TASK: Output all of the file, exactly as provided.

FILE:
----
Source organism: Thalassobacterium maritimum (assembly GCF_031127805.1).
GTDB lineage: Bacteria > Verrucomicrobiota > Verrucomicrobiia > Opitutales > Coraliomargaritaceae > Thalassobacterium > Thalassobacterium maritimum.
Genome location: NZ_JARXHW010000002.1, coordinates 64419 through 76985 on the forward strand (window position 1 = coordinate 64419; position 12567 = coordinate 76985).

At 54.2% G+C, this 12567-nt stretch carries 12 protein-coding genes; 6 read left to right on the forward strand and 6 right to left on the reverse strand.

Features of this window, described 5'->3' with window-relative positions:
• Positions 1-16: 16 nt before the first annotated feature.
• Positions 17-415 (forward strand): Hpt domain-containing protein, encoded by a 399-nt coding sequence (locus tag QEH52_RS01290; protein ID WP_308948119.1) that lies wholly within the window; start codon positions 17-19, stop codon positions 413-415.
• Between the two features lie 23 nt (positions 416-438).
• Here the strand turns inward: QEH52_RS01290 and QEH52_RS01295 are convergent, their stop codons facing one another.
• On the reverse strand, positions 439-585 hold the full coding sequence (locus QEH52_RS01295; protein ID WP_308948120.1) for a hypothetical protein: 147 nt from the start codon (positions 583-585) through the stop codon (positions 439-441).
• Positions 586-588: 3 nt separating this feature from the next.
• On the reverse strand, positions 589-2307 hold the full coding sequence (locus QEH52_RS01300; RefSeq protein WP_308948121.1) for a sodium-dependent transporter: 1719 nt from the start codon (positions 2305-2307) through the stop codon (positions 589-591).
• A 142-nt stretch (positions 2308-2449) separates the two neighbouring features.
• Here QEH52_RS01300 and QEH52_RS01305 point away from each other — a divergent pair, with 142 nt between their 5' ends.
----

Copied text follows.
Source organism: Thalassobacterium maritimum (assembly GCF_031127805.1).
GTDB lineage: Bacteria > Verrucomicrobiota > Verrucomicrobiia > Opitutales > Coraliomargaritaceae > Thalassobacterium > Thalassobacterium maritimum.
Genome location: NZ_JARXHW010000002.1, coordinates 64419 through 76985 on the forward strand (window position 1 = coordinate 64419; position 12567 = coordinate 76985).

At 54.2% G+C, this 12567-nt stretch carries 12 protein-coding genes; 6 read left to right on the forward strand and 6 right to left on the reverse strand.

Features of this window, described 5'->3' with window-relative positions:
• Positions 1-16: 16 nt before the first annotated feature.
• Positions 17-415 (forward strand): Hpt domain-containing protein, encoded by a 399-nt coding sequence (locus tag QEH52_RS01290; protein ID WP_308948119.1) that lies wholly within the window; start codon positions 17-19, stop codon positions 413-415.
• Between the two features lie 23 nt (positions 416-438).
• Here the strand turns inward: QEH52_RS01290 and QEH52_RS01295 are convergent, their stop codons facing one another.
• On the reverse strand, positions 439-585 hold the full coding sequence (locus QEH52_RS01295; protein ID WP_308948120.1) for a hypothetical protein: 147 nt from the start codon (positions 583-585) through the stop codon (positions 439-441).
• Positions 586-588: 3 nt separating this feature from the next.
• On the reverse strand, positions 589-2307 hold the full coding sequence (locus QEH52_RS01300; RefSeq protein WP_308948121.1) for a sodium-dependent transporter: 1719 nt from the start codon (positions 2305-2307) through the stop codon (positions 589-591).
• A 142-nt stretch (positions 2308-2449) separates the two neighbouring features.
• Here QEH52_RS01300 and QEH52_RS01305 point away from each other — a divergent pair, with 142 nt between their 5' ends.